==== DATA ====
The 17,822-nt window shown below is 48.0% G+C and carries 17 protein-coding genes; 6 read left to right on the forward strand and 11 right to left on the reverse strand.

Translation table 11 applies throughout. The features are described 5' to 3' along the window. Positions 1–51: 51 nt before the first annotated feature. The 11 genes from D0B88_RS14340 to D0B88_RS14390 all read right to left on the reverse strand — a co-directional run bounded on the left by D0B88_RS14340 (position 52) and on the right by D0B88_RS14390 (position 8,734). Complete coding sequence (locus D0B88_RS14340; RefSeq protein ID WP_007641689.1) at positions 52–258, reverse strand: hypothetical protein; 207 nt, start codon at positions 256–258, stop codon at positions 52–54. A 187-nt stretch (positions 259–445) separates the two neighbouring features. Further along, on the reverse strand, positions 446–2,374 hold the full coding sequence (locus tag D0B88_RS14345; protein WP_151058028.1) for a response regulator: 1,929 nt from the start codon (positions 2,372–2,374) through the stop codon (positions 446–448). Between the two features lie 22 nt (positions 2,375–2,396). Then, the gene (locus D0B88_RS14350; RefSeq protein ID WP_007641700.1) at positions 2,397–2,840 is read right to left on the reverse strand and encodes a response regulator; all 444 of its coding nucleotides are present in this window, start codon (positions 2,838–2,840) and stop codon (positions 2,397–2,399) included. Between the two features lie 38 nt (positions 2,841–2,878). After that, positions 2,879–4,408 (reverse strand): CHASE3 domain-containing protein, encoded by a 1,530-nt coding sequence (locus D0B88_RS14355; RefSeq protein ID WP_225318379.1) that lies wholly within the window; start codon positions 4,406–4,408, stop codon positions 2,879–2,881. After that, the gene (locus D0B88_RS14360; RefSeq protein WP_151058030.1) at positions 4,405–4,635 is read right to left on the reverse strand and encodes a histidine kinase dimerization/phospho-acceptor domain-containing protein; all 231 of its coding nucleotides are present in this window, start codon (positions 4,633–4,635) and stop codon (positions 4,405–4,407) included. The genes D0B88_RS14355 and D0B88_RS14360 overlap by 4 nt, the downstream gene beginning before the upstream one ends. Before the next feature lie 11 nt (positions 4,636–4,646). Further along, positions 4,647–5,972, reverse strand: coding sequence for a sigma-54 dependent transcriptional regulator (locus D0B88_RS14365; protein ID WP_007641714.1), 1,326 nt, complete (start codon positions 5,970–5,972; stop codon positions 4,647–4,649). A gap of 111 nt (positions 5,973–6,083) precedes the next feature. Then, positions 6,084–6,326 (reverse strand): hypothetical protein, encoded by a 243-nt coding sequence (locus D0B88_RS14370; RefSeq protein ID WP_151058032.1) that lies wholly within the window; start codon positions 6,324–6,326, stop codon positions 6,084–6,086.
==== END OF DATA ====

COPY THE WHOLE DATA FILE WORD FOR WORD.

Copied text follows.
The 17,822-nt window shown below is 48.0% G+C and carries 17 protein-coding genes; 6 read left to right on the forward strand and 11 right to left on the reverse strand.

Translation table 11 applies throughout. The features are described 5' to 3' along the window. Positions 1–51: 51 nt before the first annotated feature. The 11 genes from D0B88_RS14340 to D0B88_RS14390 all read right to left on the reverse strand — a co-directional run bounded on the left by D0B88_RS14340 (position 52) and on the right by D0B88_RS14390 (position 8,734). Complete coding sequence (locus D0B88_RS14340; RefSeq protein ID WP_007641689.1) at positions 52–258, reverse strand: hypothetical protein; 207 nt, start codon at positions 256–258, stop codon at positions 52–54. A 187-nt stretch (positions 259–445) separates the two neighbouring features. Further along, on the reverse strand, positions 446–2,374 hold the full coding sequence (locus tag D0B88_RS14345; protein WP_151058028.1) for a response regulator: 1,929 nt from the start codon (positions 2,372–2,374) through the stop codon (positions 446–448). Between the two features lie 22 nt (positions 2,375–2,396). Then, the gene (locus D0B88_RS14350; RefSeq protein ID WP_007641700.1) at positions 2,397–2,840 is read right to left on the reverse strand and encodes a response regulator; all 444 of its coding nucleotides are present in this window, start codon (positions 2,838–2,840) and stop codon (positions 2,397–2,399) included. Between the two features lie 38 nt (positions 2,841–2,878). After that, positions 2,879–4,408 (reverse strand): CHASE3 domain-containing protein, encoded by a 1,530-nt coding sequence (locus D0B88_RS14355; RefSeq protein ID WP_225318379.1) that lies wholly within the window; start codon positions 4,406–4,408, stop codon positions 2,879–2,881. After that, the gene (locus D0B88_RS14360; RefSeq protein WP_151058030.1) at positions 4,405–4,635 is read right to left on the reverse strand and encodes a histidine kinase dimerization/phospho-acceptor domain-containing protein; all 231 of its coding nucleotides are present in this window, start codon (positions 4,633–4,635) and stop codon (positions 4,405–4,407) included. The genes D0B88_RS14355 and D0B88_RS14360 overlap by 4 nt, the downstream gene beginning before the upstream one ends. Before the next feature lie 11 nt (positions 4,636–4,646). Further along, positions 4,647–5,972, reverse strand: coding sequence for a sigma-54 dependent transcriptional regulator (locus D0B88_RS14365; protein ID WP_007641714.1), 1,326 nt, complete (start codon positions 5,970–5,972; stop codon positions 4,647–4,649). A gap of 111 nt (positions 5,973–6,083) precedes the next feature. Then, positions 6,084–6,326 (reverse strand): hypothetical protein, encoded by a 243-nt coding sequence (locus D0B88_RS14370; RefSeq protein ID WP_151058032.1) that lies wholly within the window; start codon positions 6,324–6,326, stop codon positions 6,084–6,086.